Review-Where the Light Falls-A Novel of the French Revolution by Allison and Owen Pataki AND a Giveaway! 

By now you should be ready for another summer read, I know I am. My lounge chair in the yard hasn’t seen much action since we enclosed our porch, it’s where you can find me most of the time I’m at home. I use the term “we” very loosely, since my contribution was saying, “Hey, we should enclose this porch.” Ashley and I arrived home from our women’s retreat (here’s the book list) to find our husbands had done the job in less than a weekend! It’s my favorite reading/crocheting/coloring spot in the house, what’s yours? 

I’m ready for a new read because I just finished Where the Light Falls by Allison and Owen Pataki. The Pataki’s are brother and sister, this is Allison’s third novel and her brothers first. Yep, a novel, right here on Three Ladies of Lit! We haven’t shared many novels and I can’t imagine why, but here you go, and it’s a worthy read. I’m really happy to say that, because this book came to me as a launch team invite prior to its release, and I have to tell you, I’ve been on launch teams where I couldn’t recommend the book. This is NOT one of those times. 

Set in France after the fall of the Bastille, the story follows three very different characters as they navigate the upheaval of the French Revolution. Jean-Luc is a young lawyer who with his wife and infant son move to Paris to work for the developing government. Idealistic and enthusiastic for the cause, it takes a turn he never would have expected. Andre’ is a young military man of noble birth which puts him at risk of death just because of his name. He encounters a powerful enemy where He least expects it, and in the process meets Sophie, a young widow also of noble birth. The weaving together of their stories in the setting of the revolution made for a read I couldn’t put down. Okay, I sort of hate that line, so cliché, but it’s true. I was telling people about this book before I got a quarter of the way in.  While it’s not the finest piece of literature I’ve ever read, I found the story interesting enough, the writing good enough to finish it in a couple days.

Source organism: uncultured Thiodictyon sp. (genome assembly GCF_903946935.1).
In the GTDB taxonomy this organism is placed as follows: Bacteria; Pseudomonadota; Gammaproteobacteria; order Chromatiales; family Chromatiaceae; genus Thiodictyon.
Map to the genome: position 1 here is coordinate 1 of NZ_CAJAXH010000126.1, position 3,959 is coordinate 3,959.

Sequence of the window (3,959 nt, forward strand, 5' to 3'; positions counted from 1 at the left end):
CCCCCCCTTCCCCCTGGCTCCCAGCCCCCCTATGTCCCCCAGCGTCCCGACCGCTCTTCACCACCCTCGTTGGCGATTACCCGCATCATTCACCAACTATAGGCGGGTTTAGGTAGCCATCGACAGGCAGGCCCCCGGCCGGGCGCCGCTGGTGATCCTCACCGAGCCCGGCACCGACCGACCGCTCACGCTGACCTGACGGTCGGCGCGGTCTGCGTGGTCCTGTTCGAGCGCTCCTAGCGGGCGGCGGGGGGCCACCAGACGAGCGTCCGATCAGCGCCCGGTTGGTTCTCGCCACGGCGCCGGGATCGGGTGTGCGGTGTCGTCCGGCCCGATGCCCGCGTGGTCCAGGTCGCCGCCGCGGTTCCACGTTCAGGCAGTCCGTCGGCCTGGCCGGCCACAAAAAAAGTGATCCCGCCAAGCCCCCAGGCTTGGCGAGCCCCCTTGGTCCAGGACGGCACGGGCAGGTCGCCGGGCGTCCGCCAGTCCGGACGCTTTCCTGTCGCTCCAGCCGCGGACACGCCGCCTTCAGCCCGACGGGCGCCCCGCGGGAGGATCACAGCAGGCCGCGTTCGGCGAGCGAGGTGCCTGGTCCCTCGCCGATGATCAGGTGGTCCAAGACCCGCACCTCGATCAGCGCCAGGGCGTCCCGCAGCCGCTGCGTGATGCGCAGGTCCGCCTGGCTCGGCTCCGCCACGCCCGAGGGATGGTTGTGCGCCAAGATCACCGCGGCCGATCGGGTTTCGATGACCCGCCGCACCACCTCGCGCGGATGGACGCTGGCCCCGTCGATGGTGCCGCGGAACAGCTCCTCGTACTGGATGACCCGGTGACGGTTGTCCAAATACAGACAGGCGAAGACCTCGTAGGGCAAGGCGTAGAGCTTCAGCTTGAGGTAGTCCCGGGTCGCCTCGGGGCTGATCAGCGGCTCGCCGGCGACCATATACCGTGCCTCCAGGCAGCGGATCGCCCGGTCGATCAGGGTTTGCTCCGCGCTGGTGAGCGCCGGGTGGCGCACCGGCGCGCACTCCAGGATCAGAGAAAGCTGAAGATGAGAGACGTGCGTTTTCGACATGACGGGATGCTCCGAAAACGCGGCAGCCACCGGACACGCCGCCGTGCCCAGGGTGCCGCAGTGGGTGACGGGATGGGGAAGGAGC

The authors took some liberties with history, primarily the time line, which they explain in an author’s note at the books conclusion. I was a little surprised at this, and frankly thought it could have been handled differently. It’s a novel, not a history book, if you want that kind of accuracy or know a lot about the French revolution, you might be disappointed-I wasn’t. They also reveal who are historical characters, fictional characters based on real people and a brief history of the revolution. Long before I reached this point though, I was googling names and places and realizing how much world history I had forgotten in the million years since high school. While the story was a good read, the history was the real hook for me. In fact, some of the conversations that took place by those characters who were influencing the revolution proved once again that there is nothing new under the sun. It was insightful and disturbing all at the same time, knowing the outcome for France.

This is a secular book, and if you are concerned about language, there are a few (very few, I was surprised how few) profanities and a couple crass comments in keeping with the characters speaking them. If you watch network t.v. or have been to a movie in the last 10 years you won’t be shocked. 

Where the Light Falls hasn’t been released yet, it comes out on July 11, 2017 but you can pre-order through our Amazon affiliate link here. If you’re feeling like taking a risk, subscribe to the blog (scroll down to the bottom of the page to do that) for a chance to win a copy-and this is no cheesy paperback advanced reader copy, this is a real deal hardback that retails for $28.00! We’ll let you know on release day who gets the book. 

 

Read well, copains! (That’s friends in case you don’t speak French